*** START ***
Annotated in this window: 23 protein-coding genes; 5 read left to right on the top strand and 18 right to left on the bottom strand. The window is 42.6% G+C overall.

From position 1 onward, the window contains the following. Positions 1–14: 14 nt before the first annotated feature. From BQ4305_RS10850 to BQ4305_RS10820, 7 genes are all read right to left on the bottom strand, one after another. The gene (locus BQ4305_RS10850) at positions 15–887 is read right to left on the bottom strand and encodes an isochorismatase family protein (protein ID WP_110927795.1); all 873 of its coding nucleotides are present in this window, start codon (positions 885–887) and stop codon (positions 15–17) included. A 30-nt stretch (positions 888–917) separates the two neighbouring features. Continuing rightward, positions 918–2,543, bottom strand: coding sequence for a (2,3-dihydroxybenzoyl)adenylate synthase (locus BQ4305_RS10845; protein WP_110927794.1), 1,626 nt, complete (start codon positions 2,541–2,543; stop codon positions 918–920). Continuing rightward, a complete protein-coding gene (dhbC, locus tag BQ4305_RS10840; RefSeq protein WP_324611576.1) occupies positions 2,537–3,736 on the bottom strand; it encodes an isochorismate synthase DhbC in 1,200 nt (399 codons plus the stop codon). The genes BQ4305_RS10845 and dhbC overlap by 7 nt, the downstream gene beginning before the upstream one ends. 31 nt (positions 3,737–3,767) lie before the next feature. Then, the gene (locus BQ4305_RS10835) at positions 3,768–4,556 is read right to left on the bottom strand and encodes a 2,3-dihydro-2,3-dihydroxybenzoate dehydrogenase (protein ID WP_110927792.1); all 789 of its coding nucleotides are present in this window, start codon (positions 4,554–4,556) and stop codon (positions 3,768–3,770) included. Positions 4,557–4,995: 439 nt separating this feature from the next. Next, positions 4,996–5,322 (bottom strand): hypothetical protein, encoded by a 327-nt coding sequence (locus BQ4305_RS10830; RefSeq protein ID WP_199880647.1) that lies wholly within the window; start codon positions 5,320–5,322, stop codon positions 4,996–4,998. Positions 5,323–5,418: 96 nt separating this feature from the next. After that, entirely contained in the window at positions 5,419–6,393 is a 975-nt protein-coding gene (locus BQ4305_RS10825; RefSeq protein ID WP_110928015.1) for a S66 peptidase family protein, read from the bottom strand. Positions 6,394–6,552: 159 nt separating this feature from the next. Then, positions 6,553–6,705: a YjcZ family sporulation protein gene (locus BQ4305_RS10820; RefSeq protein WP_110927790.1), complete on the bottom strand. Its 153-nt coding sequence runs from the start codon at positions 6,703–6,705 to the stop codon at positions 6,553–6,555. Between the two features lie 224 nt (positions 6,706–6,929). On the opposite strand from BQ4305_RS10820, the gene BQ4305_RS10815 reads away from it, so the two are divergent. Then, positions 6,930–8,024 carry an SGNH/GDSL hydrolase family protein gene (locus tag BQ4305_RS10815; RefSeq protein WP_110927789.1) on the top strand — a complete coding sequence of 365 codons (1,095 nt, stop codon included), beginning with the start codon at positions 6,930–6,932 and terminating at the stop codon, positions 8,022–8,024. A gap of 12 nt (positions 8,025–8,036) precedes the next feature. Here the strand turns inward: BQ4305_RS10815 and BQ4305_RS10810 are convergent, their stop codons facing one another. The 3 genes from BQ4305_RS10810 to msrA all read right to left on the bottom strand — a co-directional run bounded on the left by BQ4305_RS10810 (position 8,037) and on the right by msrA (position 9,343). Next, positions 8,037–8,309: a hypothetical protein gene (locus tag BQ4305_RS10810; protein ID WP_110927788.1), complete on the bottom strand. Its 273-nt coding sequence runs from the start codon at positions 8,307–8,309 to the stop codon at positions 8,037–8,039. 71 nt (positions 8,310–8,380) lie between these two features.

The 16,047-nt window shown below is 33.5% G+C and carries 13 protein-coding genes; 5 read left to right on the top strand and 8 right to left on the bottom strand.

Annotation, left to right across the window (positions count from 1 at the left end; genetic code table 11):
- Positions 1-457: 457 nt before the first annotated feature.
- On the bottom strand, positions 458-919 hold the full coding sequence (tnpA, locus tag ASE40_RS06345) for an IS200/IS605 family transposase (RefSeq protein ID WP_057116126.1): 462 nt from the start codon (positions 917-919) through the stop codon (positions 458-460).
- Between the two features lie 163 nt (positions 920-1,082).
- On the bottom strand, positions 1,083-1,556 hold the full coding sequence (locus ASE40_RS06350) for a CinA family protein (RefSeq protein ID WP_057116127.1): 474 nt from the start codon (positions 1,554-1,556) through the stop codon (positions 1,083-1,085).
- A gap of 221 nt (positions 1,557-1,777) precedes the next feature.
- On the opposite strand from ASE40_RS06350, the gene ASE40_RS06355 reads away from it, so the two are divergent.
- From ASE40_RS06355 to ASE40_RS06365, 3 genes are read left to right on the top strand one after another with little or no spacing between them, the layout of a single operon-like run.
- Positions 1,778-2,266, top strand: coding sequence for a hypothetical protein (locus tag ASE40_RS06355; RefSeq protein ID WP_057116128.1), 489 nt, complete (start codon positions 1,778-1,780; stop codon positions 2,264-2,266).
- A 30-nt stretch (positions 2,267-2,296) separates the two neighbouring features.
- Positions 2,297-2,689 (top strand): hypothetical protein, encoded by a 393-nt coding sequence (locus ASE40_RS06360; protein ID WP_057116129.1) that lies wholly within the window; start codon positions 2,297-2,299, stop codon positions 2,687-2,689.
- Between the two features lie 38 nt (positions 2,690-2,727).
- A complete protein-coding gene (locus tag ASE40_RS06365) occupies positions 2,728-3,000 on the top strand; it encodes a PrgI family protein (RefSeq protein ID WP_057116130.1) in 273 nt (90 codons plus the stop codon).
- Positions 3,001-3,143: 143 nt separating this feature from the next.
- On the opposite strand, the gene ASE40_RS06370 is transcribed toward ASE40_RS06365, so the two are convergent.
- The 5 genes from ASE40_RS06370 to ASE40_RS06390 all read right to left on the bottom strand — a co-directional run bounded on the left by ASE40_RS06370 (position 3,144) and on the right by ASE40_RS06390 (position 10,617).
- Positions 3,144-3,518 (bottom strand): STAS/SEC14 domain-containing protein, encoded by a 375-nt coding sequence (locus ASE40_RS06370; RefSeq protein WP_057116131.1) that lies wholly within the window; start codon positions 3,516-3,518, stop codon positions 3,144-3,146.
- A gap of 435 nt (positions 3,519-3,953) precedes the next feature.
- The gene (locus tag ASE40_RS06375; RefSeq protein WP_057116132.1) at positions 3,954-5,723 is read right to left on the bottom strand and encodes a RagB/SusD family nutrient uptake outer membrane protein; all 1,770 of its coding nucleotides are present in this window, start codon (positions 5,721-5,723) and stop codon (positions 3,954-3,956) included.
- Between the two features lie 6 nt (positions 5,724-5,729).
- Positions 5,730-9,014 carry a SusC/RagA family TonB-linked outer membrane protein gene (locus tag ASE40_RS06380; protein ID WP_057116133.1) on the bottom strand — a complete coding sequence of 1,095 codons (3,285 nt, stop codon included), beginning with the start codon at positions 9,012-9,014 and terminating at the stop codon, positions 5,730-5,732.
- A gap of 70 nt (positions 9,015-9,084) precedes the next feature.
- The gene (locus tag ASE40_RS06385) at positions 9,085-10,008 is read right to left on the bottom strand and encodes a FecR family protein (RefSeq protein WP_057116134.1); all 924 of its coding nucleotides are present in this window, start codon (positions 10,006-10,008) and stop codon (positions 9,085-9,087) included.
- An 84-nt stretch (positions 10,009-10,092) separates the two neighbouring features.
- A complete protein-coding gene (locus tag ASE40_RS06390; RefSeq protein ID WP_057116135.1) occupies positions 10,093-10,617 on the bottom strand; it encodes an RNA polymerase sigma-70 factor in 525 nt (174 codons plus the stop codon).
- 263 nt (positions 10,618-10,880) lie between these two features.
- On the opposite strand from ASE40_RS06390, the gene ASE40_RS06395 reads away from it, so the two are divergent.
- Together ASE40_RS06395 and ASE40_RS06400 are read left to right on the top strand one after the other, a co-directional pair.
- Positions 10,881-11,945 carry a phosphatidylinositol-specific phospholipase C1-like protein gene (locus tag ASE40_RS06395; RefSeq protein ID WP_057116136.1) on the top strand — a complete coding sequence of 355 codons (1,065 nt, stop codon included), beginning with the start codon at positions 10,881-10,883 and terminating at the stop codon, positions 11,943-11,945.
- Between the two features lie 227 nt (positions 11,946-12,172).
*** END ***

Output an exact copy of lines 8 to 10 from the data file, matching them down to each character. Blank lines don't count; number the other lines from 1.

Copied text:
- On the bottom strand, positions 1,083-1,556 hold the full coding sequence (locus ASE40_RS06350) for a CinA family protein (RefSeq protein ID WP_057116127.1): 474 nt from the start codon (positions 1,554-1,556) through the stop codon (positions 1,083-1,085).
- A gap of 221 nt (positions 1,557-1,777) precedes the next feature.
- On the opposite strand from ASE40_RS06350, the gene ASE40_RS06355 reads away from it, so the two are divergent.